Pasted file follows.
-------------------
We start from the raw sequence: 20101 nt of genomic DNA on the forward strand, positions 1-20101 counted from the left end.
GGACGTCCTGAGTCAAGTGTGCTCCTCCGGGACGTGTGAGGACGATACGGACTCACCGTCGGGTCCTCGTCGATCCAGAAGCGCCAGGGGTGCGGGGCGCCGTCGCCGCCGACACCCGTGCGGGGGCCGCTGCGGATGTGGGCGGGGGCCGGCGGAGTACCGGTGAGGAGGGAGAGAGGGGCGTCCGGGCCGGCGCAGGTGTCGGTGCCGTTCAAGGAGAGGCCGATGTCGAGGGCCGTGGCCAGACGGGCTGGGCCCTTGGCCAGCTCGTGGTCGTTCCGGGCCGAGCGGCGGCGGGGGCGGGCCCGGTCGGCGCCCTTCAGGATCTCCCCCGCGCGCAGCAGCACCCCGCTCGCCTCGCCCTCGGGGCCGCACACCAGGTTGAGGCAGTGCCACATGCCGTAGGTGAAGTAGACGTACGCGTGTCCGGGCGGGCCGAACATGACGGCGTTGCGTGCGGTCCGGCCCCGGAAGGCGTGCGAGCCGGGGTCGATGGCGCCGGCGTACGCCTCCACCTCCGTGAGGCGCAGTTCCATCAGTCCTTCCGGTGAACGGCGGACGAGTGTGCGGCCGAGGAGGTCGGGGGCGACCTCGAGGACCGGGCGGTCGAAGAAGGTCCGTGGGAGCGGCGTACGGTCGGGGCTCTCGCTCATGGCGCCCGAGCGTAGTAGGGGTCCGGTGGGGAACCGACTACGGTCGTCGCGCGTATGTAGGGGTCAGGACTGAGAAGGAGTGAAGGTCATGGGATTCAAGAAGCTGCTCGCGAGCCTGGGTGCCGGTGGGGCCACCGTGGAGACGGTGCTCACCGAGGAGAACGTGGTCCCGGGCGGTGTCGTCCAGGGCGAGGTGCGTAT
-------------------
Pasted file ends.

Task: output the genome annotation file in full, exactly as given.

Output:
We start from the raw sequence: 20101 nt of genomic DNA on the forward strand, positions 1-20101 counted from the left end.
GGACGTCCTGAGTCAAGTGTGCTCCTCCGGGACGTGTGAGGACGATACGGACTCACCGTCGGGTCCTCGTCGATCCAGAAGCGCCAGGGGTGCGGGGCGCCGTCGCCGCCGACACCCGTGCGGGGGCCGCTGCGGATGTGGGCGGGGGCCGGCGGAGTACCGGTGAGGAGGGAGAGAGGGGCGTCCGGGCCGGCGCAGGTGTCGGTGCCGTTCAAGGAGAGGCCGATGTCGAGGGCCGTGGCCAGACGGGCTGGGCCCTTGGCCAGCTCGTGGTCGTTCCGGGCCGAGCGGCGGCGGGGGCGGGCCCGGTCGGCGCCCTTCAGGATCTCCCCCGCGCGCAGCAGCACCCCGCTCGCCTCGCCCTCGGGGCCGCACACCAGGTTGAGGCAGTGCCACATGCCGTAGGTGAAGTAGACGTACGCGTGTCCGGGCGGGCCGAACATGACGGCGTTGCGTGCGGTCCGGCCCCGGAAGGCGTGCGAGCCGGGGTCGATGGCGCCGGCGTACGCCTCCACCTCCGTGAGGCGCAGTTCCATCAGTCCTTCCGGTGAACGGCGGACGAGTGTGCGGCCGAGGAGGTCGGGGGCGACCTCGAGGACCGGGCGGTCGAAGAAGGTCCGTGGGAGCGGCGTACGGTCGGGGCTCTCGCTCATGGCGCCCGAGCGTAGTAGGGGTCCGGTGGGGAACCGACTACGGTCGTCGCGCGTATGTAGGGGTCAGGACTGAGAAGGAGTGAAGGTCATGGGATTCAAGAAGCTGCTCGCGAGCCTGGGTGCCGGTGGGGCCACCGTGGAGACGGTGCTCACCGAGGAGAACGTGGTCCCGGGCGGTGTCGTCCAGGGCGAGGTGCGTAT